> Sears has by far the best maps, not a small consideration.
        >
        > Stephen
        >
      • G E Mayers
        Dear Todd, IIRC Murfin used the Cope maps for his book.... Yr. Obt. Svt. G E Gerry Mayers To Be A Virginian, either by birth, marriage, adoption, or even on
        Message 3 of 30 , May 30, 2007
        • 0 Attachment
          Dear Todd,

          IIRC Murfin used the Cope maps for his book....

          Yr. Obt. Svt.
          G E "Gerry" Mayers

          To Be A Virginian, either by birth, marriage, adoption, or even
          on one's mother's side, is an introduction to any state in the
          Union, a passport to any foreign country, and a benediction from
          the Almighty God. --Anonymous
          ----- Original Message -----
          From: "T. R. Livesey" <tlivesey@...>
          To: <TalkAntietam@yahoogroups.com>
          Sent: Wednesday, May 30, 2007 12:40 PM
          Subject: [TalkAntietam] Re: Question


          I agree with Gerry: Murfin's maps are better than Sears'.
          Priest's
          maps are better than Sears'.

          The Carman-Cope "Atlas of the battlefield of Antietam", of
          course, is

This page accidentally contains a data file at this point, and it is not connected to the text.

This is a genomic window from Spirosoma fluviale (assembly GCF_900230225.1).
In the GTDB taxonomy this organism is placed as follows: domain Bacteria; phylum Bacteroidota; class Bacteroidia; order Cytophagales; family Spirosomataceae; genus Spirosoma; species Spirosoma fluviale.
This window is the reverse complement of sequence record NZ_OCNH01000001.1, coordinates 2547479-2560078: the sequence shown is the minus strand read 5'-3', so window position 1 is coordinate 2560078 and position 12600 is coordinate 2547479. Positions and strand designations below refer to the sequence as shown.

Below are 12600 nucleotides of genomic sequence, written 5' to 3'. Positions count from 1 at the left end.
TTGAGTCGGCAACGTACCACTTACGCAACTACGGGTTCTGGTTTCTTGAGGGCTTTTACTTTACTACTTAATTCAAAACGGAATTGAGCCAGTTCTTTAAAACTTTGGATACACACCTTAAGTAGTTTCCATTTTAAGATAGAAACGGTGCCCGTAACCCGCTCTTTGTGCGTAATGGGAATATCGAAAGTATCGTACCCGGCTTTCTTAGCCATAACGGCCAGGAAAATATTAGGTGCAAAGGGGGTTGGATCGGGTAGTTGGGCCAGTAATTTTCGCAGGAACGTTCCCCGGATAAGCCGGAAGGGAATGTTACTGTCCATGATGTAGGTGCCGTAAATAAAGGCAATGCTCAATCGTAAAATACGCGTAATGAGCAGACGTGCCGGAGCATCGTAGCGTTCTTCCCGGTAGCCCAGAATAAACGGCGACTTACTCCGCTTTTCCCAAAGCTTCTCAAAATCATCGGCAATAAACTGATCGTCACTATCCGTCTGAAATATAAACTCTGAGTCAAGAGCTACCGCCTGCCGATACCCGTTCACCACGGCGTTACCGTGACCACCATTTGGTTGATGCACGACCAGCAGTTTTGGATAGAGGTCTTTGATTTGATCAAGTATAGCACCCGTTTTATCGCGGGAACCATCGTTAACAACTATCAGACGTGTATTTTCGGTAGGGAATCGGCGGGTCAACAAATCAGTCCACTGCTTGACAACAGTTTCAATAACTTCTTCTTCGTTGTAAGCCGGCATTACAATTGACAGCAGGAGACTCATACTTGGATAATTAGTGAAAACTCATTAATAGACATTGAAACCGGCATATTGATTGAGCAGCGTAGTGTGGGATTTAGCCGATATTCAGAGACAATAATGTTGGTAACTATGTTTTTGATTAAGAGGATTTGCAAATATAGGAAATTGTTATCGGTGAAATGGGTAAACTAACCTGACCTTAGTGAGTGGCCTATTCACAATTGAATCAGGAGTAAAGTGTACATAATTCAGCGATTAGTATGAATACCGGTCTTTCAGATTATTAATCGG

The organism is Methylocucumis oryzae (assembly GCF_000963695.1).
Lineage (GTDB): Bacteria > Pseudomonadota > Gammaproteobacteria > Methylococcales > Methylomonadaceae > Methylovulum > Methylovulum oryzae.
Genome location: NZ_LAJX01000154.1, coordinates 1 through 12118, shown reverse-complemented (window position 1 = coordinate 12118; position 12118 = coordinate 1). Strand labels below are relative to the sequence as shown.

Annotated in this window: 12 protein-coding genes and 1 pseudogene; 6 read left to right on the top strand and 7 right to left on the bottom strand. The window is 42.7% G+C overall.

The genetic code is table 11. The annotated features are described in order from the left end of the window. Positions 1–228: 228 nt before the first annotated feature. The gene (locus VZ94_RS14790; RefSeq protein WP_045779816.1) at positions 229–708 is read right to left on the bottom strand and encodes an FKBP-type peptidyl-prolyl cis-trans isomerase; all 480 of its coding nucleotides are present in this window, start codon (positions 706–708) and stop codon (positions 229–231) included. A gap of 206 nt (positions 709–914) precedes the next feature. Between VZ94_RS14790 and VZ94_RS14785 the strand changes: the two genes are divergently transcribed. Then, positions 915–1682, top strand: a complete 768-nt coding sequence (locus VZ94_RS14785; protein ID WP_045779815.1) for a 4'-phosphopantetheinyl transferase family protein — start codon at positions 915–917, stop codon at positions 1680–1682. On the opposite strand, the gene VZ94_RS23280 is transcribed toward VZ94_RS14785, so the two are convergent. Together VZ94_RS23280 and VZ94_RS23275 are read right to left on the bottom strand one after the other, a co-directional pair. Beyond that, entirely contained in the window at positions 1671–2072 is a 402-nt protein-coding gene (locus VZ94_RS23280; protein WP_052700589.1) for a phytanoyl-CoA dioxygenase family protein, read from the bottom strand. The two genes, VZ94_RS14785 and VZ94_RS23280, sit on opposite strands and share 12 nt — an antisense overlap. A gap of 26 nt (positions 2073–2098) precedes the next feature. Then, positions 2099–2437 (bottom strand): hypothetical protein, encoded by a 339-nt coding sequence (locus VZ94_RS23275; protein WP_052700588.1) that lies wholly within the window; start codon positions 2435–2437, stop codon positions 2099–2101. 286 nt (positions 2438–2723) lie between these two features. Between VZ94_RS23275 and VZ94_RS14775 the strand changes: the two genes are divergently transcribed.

in a class of its own.

          TRL

          --- In TalkAntietam@yahoogroups.com, "G E Mayers" <gerry1952@...>
          wrote:
          >
          > Dear Stephen,
          >
          > Your point about Harsh is definitely well taken.
          >
          > However, Sears' maps are not as good as those in Murfin's Gleam
          > of Bayonets.
          >
          > Yr. Obt. Svt.
          > G E "Gerry" Mayers
          >
          > To Be A Virginian, either by birth, marriage, adoption, or even
          > on one's mother's side, is an introduction to any state in the
          > Union, a passport to any foreign country, and a benediction
          > from
          > the Almighty God. --Anonymous
          > ----- Original Message -----
          > From: "Phen62" <phen@...>
          > To: <TalkAntietam@yahoogroups.com>
          > Sent: Tuesday, May 29, 2007 10:18 PM
          > Subject: [TalkAntietam] Re: Question
          >
          >
          > Having read Sears, as much as Priet as I could wade through,
          > and
          > Harsh, I favor Harsh. I think if you are going to read Harsh it
          > is
          > helpful to Read Confederate Tide Rising as well as Taken at the
          > Flood.
          > I believe he meant them to be one work. Of all the books
          > mentioned,
          > Sears has by far the best maps, not a small consideration.
          >
          > Stephen
          >
        • T. R. Livesey
          Gerry, In Murfin s introduction, he states that the maps are the work of James D. Bowlby, the result of 10 years of field surveys, a revision of the Cope maps.
          Message 4 of 30 , May 30, 2007
          • 0 Attachment
            Gerry,

            In Murfin's introduction, he states that the maps are the work of
            James D. Bowlby, the result of 10 years of field surveys, a revision